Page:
Something interesting happened in my kitchen this week, though it probably wouldn’t have been to anybody else but me. I was washing the dishes when I dropped a ceramic pitcher in my sink and it cracked. The pitcher was a housewarming gift, went beautifully with my serving dishes and I loved using it. I used to get really upset when I broke anything, particularly so when it was something I really loved. But that night I just shrugged, set it by the trash can and told myself I could find another. I’m sure I’ll be able to find something at the thrift store, Marshall’s or Ikea. I kind of thought that by getting rid of my things I’d become more attached to what’s left, but now I’m realizing for the most part it’s just stuff.
Anyways, onto the monster under the bed, aka the large Rubbermaid and the giant suitcase stuffed with clothes that didn’t fit in my dresser that I shoved under my bed. I pulled them out, dusted them off, opened them up and decided that just like the pitcher I just didn’t care anymore. I doubled the amount of clothes in the trash bag, and filled more bags of clothing to take to the consignment and thrift stores.
What did I keep out of all those clothes? 3 pairs of pants that are a size too small, that I hope to fit into in the next few months, and 2 pairs of hiking pants.
Now what do I do with a giant duffle and an empty Rubbermaid container?
A few months ago, one of my dresser drawers stopped closing: my lovely high-quality Ikea particle board bureau couldn’t take the weight of all my pants in one drawer. The metal track that the drawer rests on had pulled away from the side of the dresser. I told myself that I really should clean out the dresser before I fixed it, so it wouldn’t happen again. Well, I’m finally back to my simplify project, and it was about time to get that drawer off my floor.
I pulled out all my clothes and divided them into 5 piles:
- Consign (white bag)
- Donate (brown bag)
- Trash (trash bag)
(Yes, I know there’s still clothing shoved on the shelf on my closet: that gets tackled soon.)
I trashed things I wouldn’t buy at a thrift store myself, namely bathing suits and underwear, as well as things with stains and holes, like old socks and torn up jeans. Excess tee shirts primarily went into the craft pile if they had sentimental value, otherwise they’ve been set aside for rags. Things that didn’t fit, weren’t flattering or just weren’t my style were divided between the consignment and donation piles based on how nice they were.
Next I grabbed a screw and my screwdriver and repaired the metal thingy the drawer rests on (like my technical terminology?), and refilled my drawers with the keep pile.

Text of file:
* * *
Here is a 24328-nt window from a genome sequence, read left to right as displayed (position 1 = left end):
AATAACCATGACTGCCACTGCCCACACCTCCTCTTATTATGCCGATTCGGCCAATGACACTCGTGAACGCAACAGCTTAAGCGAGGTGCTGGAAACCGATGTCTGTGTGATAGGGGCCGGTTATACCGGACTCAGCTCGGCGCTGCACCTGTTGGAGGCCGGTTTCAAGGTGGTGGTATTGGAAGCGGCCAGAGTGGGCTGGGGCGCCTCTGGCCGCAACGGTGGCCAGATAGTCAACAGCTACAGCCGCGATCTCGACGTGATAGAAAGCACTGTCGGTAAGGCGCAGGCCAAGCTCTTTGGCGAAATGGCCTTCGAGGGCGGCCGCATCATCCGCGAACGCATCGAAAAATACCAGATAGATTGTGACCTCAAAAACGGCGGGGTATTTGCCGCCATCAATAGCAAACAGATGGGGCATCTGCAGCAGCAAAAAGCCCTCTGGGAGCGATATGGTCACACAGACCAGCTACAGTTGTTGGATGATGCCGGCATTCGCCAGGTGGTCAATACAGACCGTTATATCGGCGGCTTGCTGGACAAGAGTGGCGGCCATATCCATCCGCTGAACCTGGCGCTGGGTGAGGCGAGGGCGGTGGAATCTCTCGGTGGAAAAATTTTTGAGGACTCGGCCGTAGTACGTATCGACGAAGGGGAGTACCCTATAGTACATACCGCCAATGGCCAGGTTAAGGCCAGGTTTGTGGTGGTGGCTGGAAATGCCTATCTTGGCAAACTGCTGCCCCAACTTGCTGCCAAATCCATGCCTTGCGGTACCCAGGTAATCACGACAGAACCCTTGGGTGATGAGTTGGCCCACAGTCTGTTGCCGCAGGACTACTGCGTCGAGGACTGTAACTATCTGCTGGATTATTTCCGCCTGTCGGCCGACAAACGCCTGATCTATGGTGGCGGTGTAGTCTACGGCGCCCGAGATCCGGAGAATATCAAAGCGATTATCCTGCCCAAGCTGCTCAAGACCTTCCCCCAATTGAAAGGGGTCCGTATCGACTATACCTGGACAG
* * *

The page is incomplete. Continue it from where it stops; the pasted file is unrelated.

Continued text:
With all that, what did I keep? Clothes that fit, look good, that I actually wear, with no holes or stains. They all fit nicely back in my newly repaired dresser, distributed so all my pants aren’t in the same drawer, and with room to spare. Which is great, because next week I plan on tackling the two Rubbermaid bins of excess clothing under my bed.
One of the scary parts of all this is that I haven’t done a lot of clothes shopping in the last two years, which means most of this survived the giant purge when I last moved, and I still don’t like half my clothes.
Filed under DIY, Simplify
I don’t know if I’ve ever mentioned this, but I’m short. Not kind of short, but really short. As in I haven’t been measured without shoes on in years and I’m still only 5′ 3/4″. Even standing on my tippy toes on my step ladder, I can just reach the edge of the top shelf of my pantry and the cabinets over my refrigerator. As a result, those spaces have turned into black holes. Every time I go to put something away up there, I kind of just shove it in and ignore whatever else is getting shoved around or tipped over in there.
Yesterday evening for my last step in cleaning out my kitchen, I decided to tackle those spaces. My Swiffer has a rubberized handle which helped me to kind of push things towards me, which I set out on the counters and table to sort: 3 water bottles, 3 thermoses of various sizes, some serving dishes, a never used butterfly covered tea set, an Easter basket, Christmas cookie tins, a selection of bento boxes, paper plates and napkins, plastic cups and silverware, disposable cake and pie tins, and a ridiculous array of empty glass jars. Not Mason jars, but random jars that I’ve emptied and saved just in case.
Water bottles were put on a lower shelf where I’ll use them more often, the tea set has been set aside to give to my niece for Christmas, a Goodwill box has been started with Easter basket and some thermoses, and a lot of jars went into the recycling bin. A few tall ones from oils and sauces got set aside for a future project and everything else was returned to the cabinets within reach. Mission accomplished and all within 30 minutes.